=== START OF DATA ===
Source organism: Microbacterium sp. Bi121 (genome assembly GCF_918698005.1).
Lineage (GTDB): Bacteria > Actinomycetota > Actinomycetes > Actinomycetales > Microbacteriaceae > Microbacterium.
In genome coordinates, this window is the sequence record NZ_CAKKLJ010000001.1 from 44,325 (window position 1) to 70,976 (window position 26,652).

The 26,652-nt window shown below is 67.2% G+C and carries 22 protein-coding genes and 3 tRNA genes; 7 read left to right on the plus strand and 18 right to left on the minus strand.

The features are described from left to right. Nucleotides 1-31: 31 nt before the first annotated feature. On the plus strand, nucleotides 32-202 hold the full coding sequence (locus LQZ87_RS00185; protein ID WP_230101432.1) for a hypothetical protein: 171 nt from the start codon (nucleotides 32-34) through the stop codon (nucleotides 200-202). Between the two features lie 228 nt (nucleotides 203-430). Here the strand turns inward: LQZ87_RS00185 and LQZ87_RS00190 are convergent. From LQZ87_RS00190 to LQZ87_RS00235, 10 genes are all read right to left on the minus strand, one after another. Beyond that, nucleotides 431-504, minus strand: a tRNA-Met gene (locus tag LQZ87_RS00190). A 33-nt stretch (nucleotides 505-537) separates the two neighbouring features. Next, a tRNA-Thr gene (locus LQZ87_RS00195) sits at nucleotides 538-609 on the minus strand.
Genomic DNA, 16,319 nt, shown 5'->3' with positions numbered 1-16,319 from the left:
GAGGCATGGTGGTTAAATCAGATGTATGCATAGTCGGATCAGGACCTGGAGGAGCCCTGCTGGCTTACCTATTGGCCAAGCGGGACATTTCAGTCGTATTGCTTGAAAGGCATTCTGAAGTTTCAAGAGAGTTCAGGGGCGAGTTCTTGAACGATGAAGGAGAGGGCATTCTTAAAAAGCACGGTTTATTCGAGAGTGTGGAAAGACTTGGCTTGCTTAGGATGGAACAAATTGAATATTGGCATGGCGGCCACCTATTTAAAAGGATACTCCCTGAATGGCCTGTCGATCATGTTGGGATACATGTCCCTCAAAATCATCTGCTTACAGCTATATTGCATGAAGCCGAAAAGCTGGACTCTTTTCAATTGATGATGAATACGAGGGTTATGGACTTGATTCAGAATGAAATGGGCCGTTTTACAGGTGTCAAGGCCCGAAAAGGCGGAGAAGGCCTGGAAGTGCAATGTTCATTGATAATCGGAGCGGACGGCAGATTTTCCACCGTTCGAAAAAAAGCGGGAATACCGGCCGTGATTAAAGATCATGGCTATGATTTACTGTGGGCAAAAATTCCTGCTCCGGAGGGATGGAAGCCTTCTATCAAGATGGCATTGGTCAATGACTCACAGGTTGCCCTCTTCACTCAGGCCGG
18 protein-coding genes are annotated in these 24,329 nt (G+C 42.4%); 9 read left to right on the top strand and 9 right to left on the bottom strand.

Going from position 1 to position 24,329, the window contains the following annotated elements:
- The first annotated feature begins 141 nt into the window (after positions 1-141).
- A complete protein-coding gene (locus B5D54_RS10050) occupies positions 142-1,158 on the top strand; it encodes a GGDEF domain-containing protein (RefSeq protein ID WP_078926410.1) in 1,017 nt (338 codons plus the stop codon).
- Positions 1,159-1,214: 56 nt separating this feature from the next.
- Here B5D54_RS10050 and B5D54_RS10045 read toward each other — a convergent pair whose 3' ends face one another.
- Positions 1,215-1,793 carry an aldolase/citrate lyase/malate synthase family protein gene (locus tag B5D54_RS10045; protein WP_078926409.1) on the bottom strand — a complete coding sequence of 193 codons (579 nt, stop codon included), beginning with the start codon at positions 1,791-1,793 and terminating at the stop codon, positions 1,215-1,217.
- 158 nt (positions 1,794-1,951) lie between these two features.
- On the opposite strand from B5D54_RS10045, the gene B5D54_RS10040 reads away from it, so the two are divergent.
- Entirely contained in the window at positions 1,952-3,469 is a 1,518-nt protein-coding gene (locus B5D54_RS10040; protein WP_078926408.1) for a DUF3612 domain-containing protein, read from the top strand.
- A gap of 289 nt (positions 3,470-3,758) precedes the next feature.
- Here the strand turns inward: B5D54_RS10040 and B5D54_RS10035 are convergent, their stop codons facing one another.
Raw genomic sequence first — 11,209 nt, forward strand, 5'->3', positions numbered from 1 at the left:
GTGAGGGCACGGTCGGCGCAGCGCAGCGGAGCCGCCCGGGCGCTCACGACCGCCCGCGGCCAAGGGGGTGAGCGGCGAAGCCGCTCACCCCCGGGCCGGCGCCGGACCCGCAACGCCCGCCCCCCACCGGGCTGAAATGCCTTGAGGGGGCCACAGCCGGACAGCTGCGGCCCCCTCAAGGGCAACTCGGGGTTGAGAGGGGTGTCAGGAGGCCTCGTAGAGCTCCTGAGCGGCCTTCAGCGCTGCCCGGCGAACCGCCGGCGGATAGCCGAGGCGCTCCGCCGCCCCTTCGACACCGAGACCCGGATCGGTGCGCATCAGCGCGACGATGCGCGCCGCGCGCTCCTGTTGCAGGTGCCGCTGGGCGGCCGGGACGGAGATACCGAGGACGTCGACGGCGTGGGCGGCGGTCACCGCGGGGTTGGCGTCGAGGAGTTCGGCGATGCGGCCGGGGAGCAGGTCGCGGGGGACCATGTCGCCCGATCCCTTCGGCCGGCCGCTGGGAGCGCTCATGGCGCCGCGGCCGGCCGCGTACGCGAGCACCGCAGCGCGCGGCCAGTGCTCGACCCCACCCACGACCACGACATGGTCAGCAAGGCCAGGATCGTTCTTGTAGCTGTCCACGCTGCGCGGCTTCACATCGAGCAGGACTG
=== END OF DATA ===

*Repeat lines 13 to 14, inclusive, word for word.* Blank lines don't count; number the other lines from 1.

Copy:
- Here B5D54_RS10050 and B5D54_RS10045 read toward each other — a convergent pair whose 3' ends face one another.
- Positions 1,215-1,793 carry an aldolase/citrate lyase/malate synthase family protein gene (locus tag B5D54_RS10045; protein WP_078926409.1) on the bottom strand — a complete coding sequence of 193 codons (579 nt, stop codon included), beginning with the start codon at positions 1,791-1,793 and terminating at the stop codon, positions 1,215-1,217.